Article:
Thursday, 27 September 2012

Challenges faced by Armenia's LGBT people to be discussed at "Armenians and Progressive Politics" conference in New York

"The Armenians and Progressive Politics" conference focusing on Armenia at 21 (referring to the 21th anniversary of independence from the Soviet Union) will be held at Columbia University on 28-29 September 2012. []

For the first time, head of PINK Armenia Mamikon Hovsepyan will participate in the conferences to talk about "LGBT Rights in Armenia – Silenced Reality." He will be on the "Emergence of Social Movements, NGOs, and the Rise of a New Identity Politics" panel. The following is the abstract of his talk (via Armenians and Progressive Politics FB page):

In the shadow of societal and institutional discrimination, gay, lesbian, bisexual, and transgender people in Armenia face tremendous struggles in achieving equality, both at the personal and organizational levels. Although the Armenian government has signed and ratified most of the UN, Council of Europe and OSCE covenants, treaties, and other instruments, including a partnership and cooperation agreement with the European Union, in practice, those commitments have not been met with regard to human rights pertaining to sexual orientation and gender identity.

In Armenia, homophobia is widespread and deeply ingrained in society. Visibility of the LGBT community is limited. Individuals face discrimination and human rights violations in virtually all spheres of society due to their sexual orientation and gender identity. Most seriously, LGBT individuals can be bullied in educational institutions or become victims of psychological and physical abuse while serving in the Armenian army.

Hate crimes and their promotion are supported by the majority of society and politicians, under the pretext of “patriotism” and “Christianity.” As a result, extremist groups of young people and their sponsors have deliberately spread misinformation to disrupt Armenia’s diversity march, considering it a gay parade, and have subjected its participants to violence. This spring, a fascistic group bombed a bar patronized by supporters of diversity and multiculturalism. This talk will examine these profound challenges faced by Armenia’s LGBT community.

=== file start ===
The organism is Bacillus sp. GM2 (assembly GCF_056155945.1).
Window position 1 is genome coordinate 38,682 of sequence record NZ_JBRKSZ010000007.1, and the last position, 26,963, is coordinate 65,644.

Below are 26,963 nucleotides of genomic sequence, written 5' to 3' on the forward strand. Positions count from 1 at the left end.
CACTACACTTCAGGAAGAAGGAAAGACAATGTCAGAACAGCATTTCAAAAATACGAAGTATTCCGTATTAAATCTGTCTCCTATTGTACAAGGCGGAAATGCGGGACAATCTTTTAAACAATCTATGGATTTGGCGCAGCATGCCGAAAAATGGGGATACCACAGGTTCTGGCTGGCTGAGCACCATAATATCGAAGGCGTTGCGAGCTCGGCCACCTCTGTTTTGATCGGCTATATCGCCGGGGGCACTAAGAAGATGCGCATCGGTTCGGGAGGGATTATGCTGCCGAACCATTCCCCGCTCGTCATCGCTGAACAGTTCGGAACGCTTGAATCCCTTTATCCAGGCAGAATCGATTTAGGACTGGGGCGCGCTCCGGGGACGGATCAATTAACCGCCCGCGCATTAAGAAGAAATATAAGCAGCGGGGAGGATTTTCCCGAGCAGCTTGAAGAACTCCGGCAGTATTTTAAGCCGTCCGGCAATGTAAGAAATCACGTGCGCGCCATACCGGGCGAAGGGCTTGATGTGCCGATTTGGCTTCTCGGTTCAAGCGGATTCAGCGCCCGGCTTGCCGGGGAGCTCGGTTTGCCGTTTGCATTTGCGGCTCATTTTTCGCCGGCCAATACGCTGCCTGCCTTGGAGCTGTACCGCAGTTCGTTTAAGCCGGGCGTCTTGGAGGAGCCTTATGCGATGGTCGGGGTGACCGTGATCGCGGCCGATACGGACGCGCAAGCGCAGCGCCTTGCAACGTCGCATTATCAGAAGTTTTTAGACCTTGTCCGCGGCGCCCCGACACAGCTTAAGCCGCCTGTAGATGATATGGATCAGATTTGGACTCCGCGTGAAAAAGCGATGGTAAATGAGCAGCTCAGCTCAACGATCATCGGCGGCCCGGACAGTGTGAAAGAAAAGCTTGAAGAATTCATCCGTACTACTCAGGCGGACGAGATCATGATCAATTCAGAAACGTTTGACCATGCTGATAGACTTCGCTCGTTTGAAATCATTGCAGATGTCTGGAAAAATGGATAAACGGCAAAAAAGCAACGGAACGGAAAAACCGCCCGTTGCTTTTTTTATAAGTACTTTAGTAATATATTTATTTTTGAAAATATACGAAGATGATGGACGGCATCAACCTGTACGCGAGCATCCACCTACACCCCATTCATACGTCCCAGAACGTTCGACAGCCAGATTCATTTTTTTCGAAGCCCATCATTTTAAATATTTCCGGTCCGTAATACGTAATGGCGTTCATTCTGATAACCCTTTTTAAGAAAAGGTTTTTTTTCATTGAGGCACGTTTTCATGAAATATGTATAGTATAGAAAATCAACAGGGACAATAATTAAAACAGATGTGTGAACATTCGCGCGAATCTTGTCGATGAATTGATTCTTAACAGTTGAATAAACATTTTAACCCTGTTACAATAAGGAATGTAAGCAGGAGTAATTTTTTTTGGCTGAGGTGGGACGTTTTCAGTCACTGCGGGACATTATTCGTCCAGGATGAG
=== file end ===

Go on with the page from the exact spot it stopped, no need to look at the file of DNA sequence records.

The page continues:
artmika said...

While in LA... things turned ugly and scandalous. I was aiming to reflect the developments but was busy back then and forgot afterwards. And when today I came across this post, I realised that an important part of the story is still missing here. To fill the gap, read IANYAN's report on developments: Armenian Progressive Politics Conference Sees Highs, Lows

Following successful presentations in San Francisco and New York, a conference tackling Armenian progressivism and politics on the occasion of the Republic of Armenia’s 21st year of independence took an unexpected stumble in Los Angeles because of what organizers described as a security issue that threatened the well being of one of the panelists.

This claim however is being rebutted by both conference participants and audience members who allege that a small fraction of the political sponsor backpedaled, giving contradictory and confusing statements about security issues, causing other panelists and attendees to walk out and hold their panels at an ad-hoc location nearby.

After reaching Los Angeles on Friday, Oct.5, Armenians and Progressive Politics (APP) conference panelist Mamikon Hovsepyan, an LGBT rights activist and president of Yerevan-based NGO, PINK Armenia, was told that threats were made against him and given private security as a precautionary measure. By Saturday however, the situation had taken an unexpected turn as the panelists said they were told by two members of the host organization, the Armenian Revolutionary Federation’s Western Region, that Hovsepyan would not be allowed to speak. The conference was organized by the ARF Central Committee – Eastern Region and co-sponsored by the Armenian Society of Columbia University and the ARF Western Region.